Saturday, January 21, 2006

Coney Island, Vodka & Brave Polar Bears

On New Year's Day I stood at Coney Island knee-deep in sea-water, taking photographs as stalwart Polar Bears, young & old, fit & fat gathered to shiver and commune as they dipped into the chilly sea -- an annual tradition that some say began in Russia.

Slide Technology
Above you will see an " Photo Cast" using the new technology. These digi-pix were taken with a Canon D20 digital camera and flash. The slide only plays 20 pictures as a time so try exiting this blog and returning to see a new set. " Slide" is an interesting application still in Beta.

...Back to Polar Bears and Coney Beach

My friend Fumiko had invited me to join her to offer support to her husband George, as he transformed temporarily himself from a Columbia University post-doc fellow into a brave hero whose bare chest was littered with goosebumps after his icey plunge. I first met Fumiko in Lima Peru where we both were covering the take-over of the Japanese Residence by MRTA rebels. I was sent there ( freelance) for CNN and she by TV Asahi.

This day, though, far from Peru and conflict I watched as Fumiko toweled off George. They suggested we follow his dip with a visit to the Moscow Cafe on the boardwalk at Brighton Beach. There, older men cast furtive glances over shoulders while speaking in Russian. Fumiko and George proceeded to order a plate of cold cuts and slabs of whitefish on bread from the bar.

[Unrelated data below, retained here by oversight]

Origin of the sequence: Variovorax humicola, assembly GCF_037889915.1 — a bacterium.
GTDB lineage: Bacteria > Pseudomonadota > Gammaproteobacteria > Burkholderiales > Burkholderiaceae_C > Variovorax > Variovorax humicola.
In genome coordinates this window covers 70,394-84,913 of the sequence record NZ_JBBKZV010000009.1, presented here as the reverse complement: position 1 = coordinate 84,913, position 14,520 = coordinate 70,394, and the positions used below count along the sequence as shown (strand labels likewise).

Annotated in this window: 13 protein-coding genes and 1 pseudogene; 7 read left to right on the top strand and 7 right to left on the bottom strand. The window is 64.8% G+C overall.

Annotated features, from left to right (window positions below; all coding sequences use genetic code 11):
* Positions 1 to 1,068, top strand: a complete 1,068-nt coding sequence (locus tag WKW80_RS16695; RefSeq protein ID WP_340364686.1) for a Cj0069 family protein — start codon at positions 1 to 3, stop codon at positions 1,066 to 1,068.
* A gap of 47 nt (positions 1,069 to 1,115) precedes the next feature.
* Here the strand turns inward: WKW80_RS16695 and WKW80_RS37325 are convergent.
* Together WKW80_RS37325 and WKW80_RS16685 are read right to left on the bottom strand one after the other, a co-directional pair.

George, Brighton Beach & Vodka

The bartender poured shots of vodka in small-stemmed shot glasses but ordered " No photos" when I asked his permission. As I was the designated driver for this caper - and certainly have no tolerance for such proof of liquor- I politely declined further vodka shots, now being offered by George's new friend, Michael, gratis. Dressed in plaid pants, Michael invited us to his apartment above the Moscow Cafe for tea. He said it was a Russian New Year tradition. But no tea appeared. There he began to tell us a story of his life as a commando in Afghanistan, forcing shots of vodka on us. ( I kept pouring my shots into George's glass when Michael was not listening ). In the words of the poet Hart Crane in To Brooklyn Bridge

"The City's fiery parcels all undone,
Already snow submerges an iron year . . ."

In this case it was cold water followed by vodka for George. On our way home he started to bark gently like a young dog. But that is another long story.

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